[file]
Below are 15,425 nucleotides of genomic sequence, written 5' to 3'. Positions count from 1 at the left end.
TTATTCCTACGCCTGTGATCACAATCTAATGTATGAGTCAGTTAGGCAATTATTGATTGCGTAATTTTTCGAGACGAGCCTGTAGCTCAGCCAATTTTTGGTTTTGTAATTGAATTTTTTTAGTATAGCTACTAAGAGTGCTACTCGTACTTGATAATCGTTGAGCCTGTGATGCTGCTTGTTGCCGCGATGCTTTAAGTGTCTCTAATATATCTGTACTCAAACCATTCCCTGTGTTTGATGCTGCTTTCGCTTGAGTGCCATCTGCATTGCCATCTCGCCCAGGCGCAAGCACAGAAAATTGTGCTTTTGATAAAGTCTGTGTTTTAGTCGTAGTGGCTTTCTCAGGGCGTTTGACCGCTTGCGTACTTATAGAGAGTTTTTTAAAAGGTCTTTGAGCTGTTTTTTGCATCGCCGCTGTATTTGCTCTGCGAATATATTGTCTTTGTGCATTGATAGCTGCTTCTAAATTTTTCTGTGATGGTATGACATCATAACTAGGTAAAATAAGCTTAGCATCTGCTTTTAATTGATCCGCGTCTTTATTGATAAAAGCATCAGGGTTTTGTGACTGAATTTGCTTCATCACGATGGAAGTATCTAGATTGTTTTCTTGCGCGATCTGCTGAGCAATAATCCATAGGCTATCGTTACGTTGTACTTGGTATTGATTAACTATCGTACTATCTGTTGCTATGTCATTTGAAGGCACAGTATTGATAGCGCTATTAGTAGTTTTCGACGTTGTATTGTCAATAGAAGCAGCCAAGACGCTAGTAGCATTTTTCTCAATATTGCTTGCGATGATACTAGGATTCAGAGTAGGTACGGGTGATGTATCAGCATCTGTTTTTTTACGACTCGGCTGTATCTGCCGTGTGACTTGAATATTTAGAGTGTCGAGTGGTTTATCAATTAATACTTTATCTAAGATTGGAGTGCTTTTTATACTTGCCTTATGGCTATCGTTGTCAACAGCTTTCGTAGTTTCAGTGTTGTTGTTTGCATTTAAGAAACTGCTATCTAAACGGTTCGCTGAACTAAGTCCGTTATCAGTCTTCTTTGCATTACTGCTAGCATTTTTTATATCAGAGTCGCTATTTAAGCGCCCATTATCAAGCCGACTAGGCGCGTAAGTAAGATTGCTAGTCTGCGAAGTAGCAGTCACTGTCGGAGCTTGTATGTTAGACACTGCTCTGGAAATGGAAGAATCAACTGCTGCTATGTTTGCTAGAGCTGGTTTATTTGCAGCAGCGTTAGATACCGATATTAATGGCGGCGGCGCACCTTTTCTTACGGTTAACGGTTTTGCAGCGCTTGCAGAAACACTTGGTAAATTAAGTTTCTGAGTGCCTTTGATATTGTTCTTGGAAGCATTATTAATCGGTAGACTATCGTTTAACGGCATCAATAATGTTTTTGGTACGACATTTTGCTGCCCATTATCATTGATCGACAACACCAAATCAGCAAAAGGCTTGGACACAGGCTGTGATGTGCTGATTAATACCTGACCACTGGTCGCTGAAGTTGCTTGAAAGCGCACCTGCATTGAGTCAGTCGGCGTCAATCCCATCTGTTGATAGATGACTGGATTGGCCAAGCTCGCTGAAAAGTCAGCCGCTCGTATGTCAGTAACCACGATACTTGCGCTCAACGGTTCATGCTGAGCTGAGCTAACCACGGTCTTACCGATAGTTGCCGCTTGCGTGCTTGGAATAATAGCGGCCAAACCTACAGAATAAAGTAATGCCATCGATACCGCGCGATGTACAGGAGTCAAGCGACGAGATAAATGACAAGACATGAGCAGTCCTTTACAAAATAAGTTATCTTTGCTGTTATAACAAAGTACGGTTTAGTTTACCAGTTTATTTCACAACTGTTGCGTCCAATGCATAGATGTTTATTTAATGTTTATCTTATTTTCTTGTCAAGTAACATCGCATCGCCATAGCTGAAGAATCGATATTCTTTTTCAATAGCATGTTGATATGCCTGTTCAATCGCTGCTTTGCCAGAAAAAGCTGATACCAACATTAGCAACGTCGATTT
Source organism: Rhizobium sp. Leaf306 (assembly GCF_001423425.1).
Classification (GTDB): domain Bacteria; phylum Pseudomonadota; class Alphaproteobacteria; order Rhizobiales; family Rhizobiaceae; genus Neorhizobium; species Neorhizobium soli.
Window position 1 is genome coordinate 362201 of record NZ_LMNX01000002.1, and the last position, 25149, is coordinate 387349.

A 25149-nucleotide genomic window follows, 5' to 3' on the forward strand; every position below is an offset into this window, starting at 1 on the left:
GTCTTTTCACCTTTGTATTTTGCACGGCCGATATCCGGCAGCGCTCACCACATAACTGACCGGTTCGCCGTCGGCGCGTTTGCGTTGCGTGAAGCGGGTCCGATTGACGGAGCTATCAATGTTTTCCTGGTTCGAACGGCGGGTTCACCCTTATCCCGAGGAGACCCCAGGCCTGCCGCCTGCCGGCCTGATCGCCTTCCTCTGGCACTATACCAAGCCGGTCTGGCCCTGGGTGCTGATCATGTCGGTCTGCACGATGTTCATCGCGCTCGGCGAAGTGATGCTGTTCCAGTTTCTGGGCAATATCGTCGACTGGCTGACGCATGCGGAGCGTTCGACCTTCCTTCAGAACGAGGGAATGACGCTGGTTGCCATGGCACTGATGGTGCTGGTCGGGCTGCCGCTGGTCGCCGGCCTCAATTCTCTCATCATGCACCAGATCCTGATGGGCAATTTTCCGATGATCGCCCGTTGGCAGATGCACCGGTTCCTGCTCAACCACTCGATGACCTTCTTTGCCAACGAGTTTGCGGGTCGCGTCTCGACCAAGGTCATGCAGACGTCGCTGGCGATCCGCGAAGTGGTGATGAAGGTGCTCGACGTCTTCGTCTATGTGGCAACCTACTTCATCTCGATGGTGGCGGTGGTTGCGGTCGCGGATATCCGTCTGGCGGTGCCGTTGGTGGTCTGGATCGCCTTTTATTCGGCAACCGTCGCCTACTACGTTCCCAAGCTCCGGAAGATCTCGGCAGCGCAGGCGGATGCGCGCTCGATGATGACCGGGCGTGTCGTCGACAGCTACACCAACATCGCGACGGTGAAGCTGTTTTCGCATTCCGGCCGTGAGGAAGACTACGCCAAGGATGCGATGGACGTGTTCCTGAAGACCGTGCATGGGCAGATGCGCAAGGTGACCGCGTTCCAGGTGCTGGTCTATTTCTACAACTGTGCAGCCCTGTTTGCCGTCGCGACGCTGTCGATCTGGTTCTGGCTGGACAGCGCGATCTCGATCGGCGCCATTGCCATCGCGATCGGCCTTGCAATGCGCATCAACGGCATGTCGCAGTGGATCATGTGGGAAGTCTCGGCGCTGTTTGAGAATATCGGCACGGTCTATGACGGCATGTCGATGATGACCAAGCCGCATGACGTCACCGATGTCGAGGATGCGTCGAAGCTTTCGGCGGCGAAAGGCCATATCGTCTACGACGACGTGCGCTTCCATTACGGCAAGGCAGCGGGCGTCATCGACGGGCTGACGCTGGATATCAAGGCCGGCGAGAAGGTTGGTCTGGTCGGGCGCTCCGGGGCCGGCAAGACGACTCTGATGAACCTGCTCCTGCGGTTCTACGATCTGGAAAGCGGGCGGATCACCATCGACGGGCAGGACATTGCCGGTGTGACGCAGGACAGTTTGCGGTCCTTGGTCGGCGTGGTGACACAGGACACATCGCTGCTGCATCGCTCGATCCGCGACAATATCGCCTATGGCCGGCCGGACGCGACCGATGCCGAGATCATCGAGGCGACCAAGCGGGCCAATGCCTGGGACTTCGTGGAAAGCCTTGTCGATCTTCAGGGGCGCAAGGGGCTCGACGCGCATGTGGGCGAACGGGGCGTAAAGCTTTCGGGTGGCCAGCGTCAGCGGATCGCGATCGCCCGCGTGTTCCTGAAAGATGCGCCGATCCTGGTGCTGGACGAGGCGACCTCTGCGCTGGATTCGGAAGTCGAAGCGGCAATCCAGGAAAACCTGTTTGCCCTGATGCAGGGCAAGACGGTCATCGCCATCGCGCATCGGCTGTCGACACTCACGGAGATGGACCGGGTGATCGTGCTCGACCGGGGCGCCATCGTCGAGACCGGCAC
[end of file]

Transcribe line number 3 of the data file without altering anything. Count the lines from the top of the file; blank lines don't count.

Source organism: Rhizobium sp. Leaf306 (assembly GCF_001423425.1).